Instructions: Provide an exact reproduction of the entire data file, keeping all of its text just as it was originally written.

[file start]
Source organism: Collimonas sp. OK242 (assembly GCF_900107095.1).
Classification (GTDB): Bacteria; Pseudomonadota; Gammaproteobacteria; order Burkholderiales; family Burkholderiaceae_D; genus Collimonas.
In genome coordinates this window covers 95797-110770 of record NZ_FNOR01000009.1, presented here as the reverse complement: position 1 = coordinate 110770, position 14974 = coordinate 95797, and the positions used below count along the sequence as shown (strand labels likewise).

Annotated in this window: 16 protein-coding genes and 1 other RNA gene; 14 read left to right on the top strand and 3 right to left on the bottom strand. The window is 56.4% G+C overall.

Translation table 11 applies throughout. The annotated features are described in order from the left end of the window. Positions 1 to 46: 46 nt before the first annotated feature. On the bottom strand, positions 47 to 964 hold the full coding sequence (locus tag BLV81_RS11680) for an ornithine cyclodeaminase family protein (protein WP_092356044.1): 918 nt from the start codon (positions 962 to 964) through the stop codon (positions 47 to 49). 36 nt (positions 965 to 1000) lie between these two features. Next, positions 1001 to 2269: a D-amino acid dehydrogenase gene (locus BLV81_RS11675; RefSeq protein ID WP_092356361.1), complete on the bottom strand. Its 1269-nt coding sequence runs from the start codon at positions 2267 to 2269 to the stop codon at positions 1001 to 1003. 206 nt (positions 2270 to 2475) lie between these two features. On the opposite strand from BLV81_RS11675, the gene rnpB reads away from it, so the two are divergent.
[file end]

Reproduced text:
Source organism: Collimonas sp. OK242 (assembly GCF_900107095.1).
Classification (GTDB): Bacteria; Pseudomonadota; Gammaproteobacteria; order Burkholderiales; family Burkholderiaceae_D; genus Collimonas.
In genome coordinates this window covers 95797-110770 of record NZ_FNOR01000009.1, presented here as the reverse complement: position 1 = coordinate 110770, position 14974 = coordinate 95797, and the positions used below count along the sequence as shown (strand labels likewise).

Annotated in this window: 16 protein-coding genes and 1 other RNA gene; 14 read left to right on the top strand and 3 right to left on the bottom strand. The window is 56.4% G+C overall.

Translation table 11 applies throughout. The annotated features are described in order from the left end of the window. Positions 1 to 46: 46 nt before the first annotated feature. On the bottom strand, positions 47 to 964 hold the full coding sequence (locus tag BLV81_RS11680) for an ornithine cyclodeaminase family protein (protein WP_092356044.1): 918 nt from the start codon (positions 962 to 964) through the stop codon (positions 47 to 49). 36 nt (positions 965 to 1000) lie between these two features. Next, positions 1001 to 2269: a D-amino acid dehydrogenase gene (locus BLV81_RS11675; RefSeq protein ID WP_092356361.1), complete on the bottom strand. Its 1269-nt coding sequence runs from the start codon at positions 2267 to 2269 to the stop codon at positions 1001 to 1003. 206 nt (positions 2270 to 2475) lie between these two features. On the opposite strand from BLV81_RS11675, the gene rnpB reads away from it, so the two are divergent.